To the Editor In the thoughtful study by Schell et al,1 the authors predicate their conclusions on the assumption that all surgeons view the initial lesion with equal ability. This is not the case. In their article, the lighting and magnification for determining the initial size of the lesion is not described. When superior lighting and loop magnification are used at the time of surgery, the true extent of the cancer can be better visualized, making one question many findings in this study, including the conclusion that “traditional” surgical excision would incompletely excise 14.2% to 27.6% of lesions. Furthermore, I am disappointed that the authors included in their article “before and after” pictures of defects that do not support their findings and further the misconception that facial nonmelanoma skin carcinomas are difficult and best treated by Mohs micrographic surgery.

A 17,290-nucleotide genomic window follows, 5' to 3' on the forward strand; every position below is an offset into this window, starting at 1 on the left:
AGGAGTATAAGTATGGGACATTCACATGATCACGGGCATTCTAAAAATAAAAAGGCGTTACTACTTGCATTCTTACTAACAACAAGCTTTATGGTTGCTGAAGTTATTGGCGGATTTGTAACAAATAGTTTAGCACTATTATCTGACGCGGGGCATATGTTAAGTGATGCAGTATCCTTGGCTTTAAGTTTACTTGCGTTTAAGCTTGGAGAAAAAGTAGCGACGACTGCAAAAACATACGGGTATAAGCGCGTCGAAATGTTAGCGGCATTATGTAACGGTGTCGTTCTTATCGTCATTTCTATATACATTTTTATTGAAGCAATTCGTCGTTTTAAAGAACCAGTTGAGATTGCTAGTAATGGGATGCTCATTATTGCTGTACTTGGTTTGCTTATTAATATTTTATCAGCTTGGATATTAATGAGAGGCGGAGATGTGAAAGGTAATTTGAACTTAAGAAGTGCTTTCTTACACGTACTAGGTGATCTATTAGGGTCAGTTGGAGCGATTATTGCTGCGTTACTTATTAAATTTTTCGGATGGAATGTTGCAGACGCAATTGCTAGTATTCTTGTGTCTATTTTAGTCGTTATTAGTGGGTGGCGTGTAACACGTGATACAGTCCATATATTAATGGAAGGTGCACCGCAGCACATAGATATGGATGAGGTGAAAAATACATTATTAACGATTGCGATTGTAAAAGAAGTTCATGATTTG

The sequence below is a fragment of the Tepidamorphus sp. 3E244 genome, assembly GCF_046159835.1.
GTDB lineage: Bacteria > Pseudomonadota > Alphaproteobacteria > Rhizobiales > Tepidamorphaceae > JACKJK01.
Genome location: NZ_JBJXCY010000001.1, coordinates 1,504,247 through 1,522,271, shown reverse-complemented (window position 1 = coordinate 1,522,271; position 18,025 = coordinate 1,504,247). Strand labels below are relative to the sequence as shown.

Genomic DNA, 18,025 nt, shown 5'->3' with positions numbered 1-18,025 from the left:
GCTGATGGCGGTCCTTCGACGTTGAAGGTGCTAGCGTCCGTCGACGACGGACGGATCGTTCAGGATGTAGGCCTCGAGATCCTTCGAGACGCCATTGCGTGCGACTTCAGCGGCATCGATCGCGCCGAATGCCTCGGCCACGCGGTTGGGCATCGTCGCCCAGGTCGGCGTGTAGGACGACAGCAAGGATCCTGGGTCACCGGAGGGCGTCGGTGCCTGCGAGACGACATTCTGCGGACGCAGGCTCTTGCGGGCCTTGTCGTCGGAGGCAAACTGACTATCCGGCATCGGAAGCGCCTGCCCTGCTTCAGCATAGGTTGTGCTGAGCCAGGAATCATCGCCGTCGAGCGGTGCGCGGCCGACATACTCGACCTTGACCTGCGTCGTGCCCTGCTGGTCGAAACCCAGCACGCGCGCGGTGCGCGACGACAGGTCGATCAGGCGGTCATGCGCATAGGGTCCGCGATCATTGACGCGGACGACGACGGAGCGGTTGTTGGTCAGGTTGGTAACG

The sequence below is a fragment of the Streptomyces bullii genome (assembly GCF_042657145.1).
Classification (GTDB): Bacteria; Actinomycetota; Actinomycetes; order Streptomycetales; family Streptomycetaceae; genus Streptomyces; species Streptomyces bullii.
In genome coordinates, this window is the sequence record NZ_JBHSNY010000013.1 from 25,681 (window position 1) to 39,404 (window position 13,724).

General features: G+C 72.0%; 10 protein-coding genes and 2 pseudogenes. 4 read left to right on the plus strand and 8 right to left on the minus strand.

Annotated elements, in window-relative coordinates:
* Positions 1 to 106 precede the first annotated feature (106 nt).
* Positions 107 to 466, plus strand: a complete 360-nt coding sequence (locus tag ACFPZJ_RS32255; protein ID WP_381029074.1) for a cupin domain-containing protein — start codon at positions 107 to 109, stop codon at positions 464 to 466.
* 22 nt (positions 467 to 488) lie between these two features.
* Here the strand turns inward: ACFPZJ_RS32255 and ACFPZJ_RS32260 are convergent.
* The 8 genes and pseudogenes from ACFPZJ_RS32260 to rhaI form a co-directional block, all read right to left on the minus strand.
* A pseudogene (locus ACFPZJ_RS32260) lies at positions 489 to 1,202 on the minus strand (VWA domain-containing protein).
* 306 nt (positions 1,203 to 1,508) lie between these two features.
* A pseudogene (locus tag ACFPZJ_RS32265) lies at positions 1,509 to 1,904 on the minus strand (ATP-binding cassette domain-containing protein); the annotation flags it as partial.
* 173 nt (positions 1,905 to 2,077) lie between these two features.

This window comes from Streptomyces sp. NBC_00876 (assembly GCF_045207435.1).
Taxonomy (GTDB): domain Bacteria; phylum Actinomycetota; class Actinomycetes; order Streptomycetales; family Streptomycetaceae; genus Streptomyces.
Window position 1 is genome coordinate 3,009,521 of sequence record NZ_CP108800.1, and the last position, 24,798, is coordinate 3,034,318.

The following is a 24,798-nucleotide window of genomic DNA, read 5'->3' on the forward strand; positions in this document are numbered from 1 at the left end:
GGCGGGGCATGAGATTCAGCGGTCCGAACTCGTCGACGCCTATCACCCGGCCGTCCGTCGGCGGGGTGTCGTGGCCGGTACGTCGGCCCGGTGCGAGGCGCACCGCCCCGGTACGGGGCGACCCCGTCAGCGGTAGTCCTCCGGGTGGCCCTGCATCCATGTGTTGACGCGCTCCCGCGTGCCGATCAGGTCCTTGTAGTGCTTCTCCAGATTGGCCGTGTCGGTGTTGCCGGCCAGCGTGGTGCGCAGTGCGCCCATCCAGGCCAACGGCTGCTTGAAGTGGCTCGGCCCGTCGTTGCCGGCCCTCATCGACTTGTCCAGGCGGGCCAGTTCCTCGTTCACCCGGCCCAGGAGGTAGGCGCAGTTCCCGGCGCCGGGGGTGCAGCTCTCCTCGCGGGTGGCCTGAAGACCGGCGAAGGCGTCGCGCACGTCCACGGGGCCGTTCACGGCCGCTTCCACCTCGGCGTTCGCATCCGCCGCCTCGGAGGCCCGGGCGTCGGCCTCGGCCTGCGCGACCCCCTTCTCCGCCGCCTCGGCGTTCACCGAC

Alexiou M. Mohs Needs a Better Look. JAMA Facial Plast Surg. 2013;15(6):461. doi:10.1001/jamafacial.2013.2181